Album review: Ke$ha is a wisecracking 'Animal'
She's a classic screwball blond, brassy like Jean Harlow and saucy like Mae West. Hating Ke$ha for kicking pretty boys to the curb and vomiting in the closet of some rich kid whose party she crashed (allegedly, Paris Hilton) is like saying West was too forward when she told Cary Grant to come up and see her sometime.
What makes Ke$ha interesting, though, isn't the substance of her act. It's the way she and her producers -- primarily her mentor, hitmaker Lukasz "Dr. Luke" Gottwald -- refashion the screwball heroine role to suit a new era of aggressive superficiality and libertine self-empowerment.
The main lyrical idea behind "Animal" -- that a woman behaving like a sexist, inconsiderate male oaf turns the tables in a way that shocks but ultimately leads to freedom -- is neither new nor particularly useful. But unlike many of the pop ingénues who've tried on this attitude, Ke$ha offers a thoroughly fleshed-out character to embrace or despise.
Her total commitment to the deliberately stupid script "Animal" provides (one that she and her mother, who co-wrote several songs, helped devise) makes it work.
Part juvenile delinquent, part wisecracking dame, Ke$ha pulls the rug out from under the overly proper. She finds power in the modernizing toys of her time, enticing boys with drunken text messages and juicing her libido with the hottest dance-floor beats. If some of her vices, like Jack Daniel's and guys who look like Mick Jagger, are cutely antiquated, she herself is as thoroughly of this moment as is her doppelgänger, Taylor Swift.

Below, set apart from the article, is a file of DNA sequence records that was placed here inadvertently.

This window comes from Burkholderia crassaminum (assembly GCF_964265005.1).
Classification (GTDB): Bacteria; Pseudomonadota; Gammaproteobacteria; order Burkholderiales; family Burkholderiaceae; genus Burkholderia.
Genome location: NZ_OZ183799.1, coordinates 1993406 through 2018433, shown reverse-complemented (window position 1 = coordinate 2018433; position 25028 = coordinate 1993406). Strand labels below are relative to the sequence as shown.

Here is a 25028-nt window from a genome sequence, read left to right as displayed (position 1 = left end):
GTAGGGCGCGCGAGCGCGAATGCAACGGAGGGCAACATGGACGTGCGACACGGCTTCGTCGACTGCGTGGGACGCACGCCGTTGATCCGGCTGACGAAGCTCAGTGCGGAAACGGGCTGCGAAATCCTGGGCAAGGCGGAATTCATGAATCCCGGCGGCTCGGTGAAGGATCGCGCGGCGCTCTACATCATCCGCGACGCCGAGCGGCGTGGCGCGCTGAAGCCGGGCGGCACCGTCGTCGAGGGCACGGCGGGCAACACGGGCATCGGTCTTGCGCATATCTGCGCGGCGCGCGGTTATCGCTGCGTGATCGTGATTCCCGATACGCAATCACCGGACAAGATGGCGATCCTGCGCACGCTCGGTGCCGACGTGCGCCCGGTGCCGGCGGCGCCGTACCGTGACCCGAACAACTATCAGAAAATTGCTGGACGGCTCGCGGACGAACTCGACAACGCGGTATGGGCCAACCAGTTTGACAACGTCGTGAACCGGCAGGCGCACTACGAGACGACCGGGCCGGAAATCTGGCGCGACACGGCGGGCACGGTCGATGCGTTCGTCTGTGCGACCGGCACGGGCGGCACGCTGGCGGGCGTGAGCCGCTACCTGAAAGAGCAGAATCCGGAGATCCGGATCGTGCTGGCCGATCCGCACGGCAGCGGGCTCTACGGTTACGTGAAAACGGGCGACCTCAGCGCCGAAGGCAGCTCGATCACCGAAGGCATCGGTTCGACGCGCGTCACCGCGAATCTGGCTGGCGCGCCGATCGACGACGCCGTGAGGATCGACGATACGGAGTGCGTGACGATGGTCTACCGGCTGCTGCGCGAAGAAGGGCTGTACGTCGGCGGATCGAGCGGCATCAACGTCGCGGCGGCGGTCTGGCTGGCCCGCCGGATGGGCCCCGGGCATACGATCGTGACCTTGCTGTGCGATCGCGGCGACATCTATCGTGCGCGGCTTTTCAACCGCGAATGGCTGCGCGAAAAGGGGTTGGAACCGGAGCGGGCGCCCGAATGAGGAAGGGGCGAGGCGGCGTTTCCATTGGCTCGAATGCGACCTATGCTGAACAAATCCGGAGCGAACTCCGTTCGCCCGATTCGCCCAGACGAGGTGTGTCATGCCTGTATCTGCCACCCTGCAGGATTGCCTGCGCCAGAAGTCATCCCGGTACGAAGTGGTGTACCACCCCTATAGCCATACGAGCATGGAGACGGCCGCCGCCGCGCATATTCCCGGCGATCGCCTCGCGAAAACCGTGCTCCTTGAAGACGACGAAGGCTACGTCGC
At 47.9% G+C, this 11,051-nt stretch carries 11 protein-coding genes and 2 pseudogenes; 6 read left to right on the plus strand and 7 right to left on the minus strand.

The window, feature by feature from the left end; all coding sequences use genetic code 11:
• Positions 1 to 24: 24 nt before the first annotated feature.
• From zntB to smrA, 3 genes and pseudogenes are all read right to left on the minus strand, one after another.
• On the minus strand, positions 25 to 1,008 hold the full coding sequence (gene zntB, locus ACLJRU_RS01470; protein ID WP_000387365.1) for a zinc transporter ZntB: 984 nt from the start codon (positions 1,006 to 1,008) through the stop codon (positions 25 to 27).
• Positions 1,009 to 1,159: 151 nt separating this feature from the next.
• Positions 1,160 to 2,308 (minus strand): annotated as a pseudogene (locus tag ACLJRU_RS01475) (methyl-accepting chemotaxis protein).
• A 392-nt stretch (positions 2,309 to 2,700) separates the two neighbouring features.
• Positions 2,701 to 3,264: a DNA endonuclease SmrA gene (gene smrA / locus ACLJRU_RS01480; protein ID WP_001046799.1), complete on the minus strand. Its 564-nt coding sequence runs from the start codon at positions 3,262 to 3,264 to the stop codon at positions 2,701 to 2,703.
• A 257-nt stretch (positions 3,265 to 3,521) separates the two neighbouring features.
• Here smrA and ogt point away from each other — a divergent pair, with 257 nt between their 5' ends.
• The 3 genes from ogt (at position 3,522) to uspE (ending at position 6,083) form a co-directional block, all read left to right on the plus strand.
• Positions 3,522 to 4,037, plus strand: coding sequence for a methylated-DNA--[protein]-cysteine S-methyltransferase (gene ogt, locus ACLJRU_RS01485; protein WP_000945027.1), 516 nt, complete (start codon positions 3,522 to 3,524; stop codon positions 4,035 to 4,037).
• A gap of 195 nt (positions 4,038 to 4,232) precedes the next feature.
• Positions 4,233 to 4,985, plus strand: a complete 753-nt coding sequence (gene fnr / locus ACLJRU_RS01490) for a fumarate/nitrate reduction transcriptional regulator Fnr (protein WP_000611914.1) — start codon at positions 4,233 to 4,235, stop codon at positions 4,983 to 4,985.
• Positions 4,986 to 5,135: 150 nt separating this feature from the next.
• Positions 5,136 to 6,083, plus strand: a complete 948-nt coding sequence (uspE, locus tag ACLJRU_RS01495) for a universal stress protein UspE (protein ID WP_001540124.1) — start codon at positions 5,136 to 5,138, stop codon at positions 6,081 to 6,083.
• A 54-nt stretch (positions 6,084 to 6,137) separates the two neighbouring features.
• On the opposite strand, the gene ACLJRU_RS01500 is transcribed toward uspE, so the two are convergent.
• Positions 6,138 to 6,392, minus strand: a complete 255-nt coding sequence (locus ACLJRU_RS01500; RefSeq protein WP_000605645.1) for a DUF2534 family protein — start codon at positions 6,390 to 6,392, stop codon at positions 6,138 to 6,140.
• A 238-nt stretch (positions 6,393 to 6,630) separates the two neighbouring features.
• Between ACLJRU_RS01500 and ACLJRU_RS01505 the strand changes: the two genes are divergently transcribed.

Ke$ha's tipsy lilt allows her to effortlessly shift from half-singing to half-talking, a technique that makes her vocals carom like shiny pinballs against the crazy beats and sound effects that make up these tracks. She never gets bogged down or sounds like she's trying too hard.
Her deceptively yelpy vocal bounce recalls the Moon Unit Zappa of "Valley Girl" and legendary rap princesses like L'Trimm and Salt-N-Pepa. Instead of going burlesque like her friend Katy Perry or trying to be soulful the way even Britney Spears does from time to time, Ke$ha mines the history of bubble gum rap, connecting Miami bass and her idols the Beastie Boys to Lady Gaga and Big & Rich.
Her thefts are playful and essentially innocent, which matters a lot. For all of her rampaging, getting wasted, trash-talking and man-stealing, Ke$ha never comes off as mercenary or even really very mean.
The messages "Animal" sends out are worth questioning. Do we want young women to approach sexual relationships as a matter of "turnabout is fair play," or to think drinking until you vomit in a closet is funny? Ke$ha falters both aesthetically and morally when she tries to justify her ridiculousness on earnest and unbelievable ballads like "Dancing With Tears in My Eyes" and the title track.
She should stick to the wisecracks and the slapstick. That's where her power really lies.
Three stars (Out of four)
Photo credit: RCA